ArtsAutosBooksBusinessEducationEntertainmentFamilyFashionFoodGamesGenderHealthHolidaysHomeHubPagesPersonal FinancePetsPoliticsReligionSportsTechnologyTravel
  • »
  • Books, Literature, and Writing

Sympathy Note & Condolence Letter Etiquette

Updated on April 28, 2015

Sympathy Note & Condolence Letter Etiquette Introduction

It is hard to find the right words when someone loses a loved one. We desperately want to offer them comfort, but what can we say or do?

It is never an easy task, but this lens will look at the ways you can offer sympathy and condolences. It will show you the etiquette of writing sympathy notes and condolence letters, or whether it's more appropriate to offer your time or offer bereavement gifts like sympathy gift baskets.

Sympathy Card Photo Credit: Kim Singdahlsen

Why Write a Sympathy Note or Condolence Letter

Don't ever be in two minds about sending a sympathy note or condolence letter offering your support. Always send one, as your sympathy will be both appreciated and remembered. Whether it's a friend or a relative, always send a note or letter.

It is hard to find the right words, but you must not let that stop you, as your thoughts and effort will be appreciated and offer comfort in sad times. Things like flowers and gift baskets are a nice thought, but they don't last and aren't as effective in offering condolences to someone in writing. They can however, be sent in addition to condolences.

Verbal messages are also often forgotten in the early stages of grief, but a sympathy note or condolence note is committing your sympathy to paper and can be referred to again and again throughout the grieving process. They are an important way of extending the memory.

It is usually the case, that the grieving have people around them for the first few days of bereavement. When they come to be on their own, notes of condolence are often read for comfort, strength and to help them not feel so alone, as they can see people are thinking of them.

If you answer this poll, those people visiting this lens after you will have a better ideas in how best to offer their condolences.

What Do You Find Most Comforting in Times of Sadness?

See results

Sympathy Note and Condolence Letter Etiquette

Think of writing a condolence note as part of basic etiquette. Just as you would say 'please' and 'thank you', you should express you sympathy in the form of a written note or letter to the bereaved. Here you will find a guide to condolence etiquette.

You can either use a note card or a blank piece of paper for your condolences, remember it is the thought that you put into your words that really counts.

Always put a lot of thought into what you write in a sympathy note. It doesn't have to be long (no more than a page), and the words can be simple.

Make sure you know what religion the person who has passed away was, so that you do not write anything that would be against their religion in the personal note to the members of the family.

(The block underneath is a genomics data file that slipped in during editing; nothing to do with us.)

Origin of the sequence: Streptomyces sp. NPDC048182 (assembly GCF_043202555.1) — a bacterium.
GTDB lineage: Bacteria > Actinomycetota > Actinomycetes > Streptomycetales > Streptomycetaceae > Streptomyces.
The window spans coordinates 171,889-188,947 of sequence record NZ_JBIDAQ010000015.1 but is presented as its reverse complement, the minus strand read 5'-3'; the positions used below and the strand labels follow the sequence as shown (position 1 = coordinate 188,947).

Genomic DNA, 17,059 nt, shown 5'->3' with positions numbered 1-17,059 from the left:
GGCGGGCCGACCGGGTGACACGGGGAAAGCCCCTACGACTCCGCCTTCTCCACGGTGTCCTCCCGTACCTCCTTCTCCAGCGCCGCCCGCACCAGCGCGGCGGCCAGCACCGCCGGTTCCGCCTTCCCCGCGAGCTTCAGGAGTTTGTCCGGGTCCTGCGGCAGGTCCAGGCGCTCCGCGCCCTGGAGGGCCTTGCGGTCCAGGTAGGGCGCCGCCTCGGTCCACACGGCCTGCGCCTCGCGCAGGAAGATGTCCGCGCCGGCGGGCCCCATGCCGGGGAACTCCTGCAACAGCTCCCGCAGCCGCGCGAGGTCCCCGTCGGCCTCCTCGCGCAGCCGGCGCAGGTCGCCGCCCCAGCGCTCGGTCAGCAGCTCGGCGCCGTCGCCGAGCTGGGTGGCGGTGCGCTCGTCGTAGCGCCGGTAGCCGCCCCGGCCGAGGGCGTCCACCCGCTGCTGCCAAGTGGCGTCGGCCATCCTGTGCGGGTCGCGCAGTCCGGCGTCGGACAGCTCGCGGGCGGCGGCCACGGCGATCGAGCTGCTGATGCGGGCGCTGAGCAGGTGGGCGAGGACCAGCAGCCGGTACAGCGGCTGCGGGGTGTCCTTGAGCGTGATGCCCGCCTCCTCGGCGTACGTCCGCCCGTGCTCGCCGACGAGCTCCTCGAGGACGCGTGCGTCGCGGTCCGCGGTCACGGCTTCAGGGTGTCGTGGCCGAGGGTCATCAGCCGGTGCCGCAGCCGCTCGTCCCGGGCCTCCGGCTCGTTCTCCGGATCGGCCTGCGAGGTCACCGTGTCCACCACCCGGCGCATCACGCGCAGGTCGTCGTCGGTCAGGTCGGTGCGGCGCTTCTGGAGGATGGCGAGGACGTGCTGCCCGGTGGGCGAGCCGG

A good format for a condolence note is:

(a) Give a tribute to the deceased: pay your respects and provide a tribute to the dead.

(b) Offer the grieving your condolences: say to the bereaved how sorry you are for their loss. Be yourself and write as if you were speaking the condolences to them.

(c) Acknowledge their grief: you can acknowledge the grief has happened by offering whatever support you can and personally expressing your own deepest sympathy.

If you knew the person who has passed away, write about a memory you have about them, or an act of kindness that they did for you. If you have some photos, you could include those in the note too. Photos can help the grieving process, as it helps people remember the 'good times'.

If you don't know the person who passed away, talk about the importance of that person to the person who the sympathy note is intended for.

Be genuine and write from the heart. Let them know that you are there for them, if they need you for any support or help. But make this expression of help in real terms, like they can phone you day or night, or you can come and stay with them for a couple weeks. If this is the case include your home number and cell phone on the note.

Always sign the condolence note with your full name, as you don't want your sympathy note to be confused with someone else if you share the same name.

Always hand write a condolence note, as this shows the recipient that you are expressing your deepest sympathies in a personal manner. This means strictly no emails (although the sympathy video card below is quite tasteful).

Sympathy Card Video

Finding the Right Words for Condolences

By selecting the right words for your condolence notes, you will help the bereaved find comfort and strength, because they can see that you have but thought into what you have written. Here are some phrases to help you create your heartfelt condolence note:

We were so sorry to hear about your great loss

My thoughts and prayers are with you at this time of sorrow

God Bless you and your family during this painful and difficult time

May God give you the strength to you need to get through this difficult time

May God Bless you in this time of need

During this time of sorrow, you are in our thoughts and prayers

Our hearts go out to you

May time help your sorrow and your memories sustain you

In friendship and sympathy

We are remembering you and your family in our thoughts and prayers

Source

Other Ways to Offer Your Condolences

I know that we have highlighted the importance of writing a condolence note above all gifts, but what it stopping you from writing both a condolence note and giving bereavement gifts?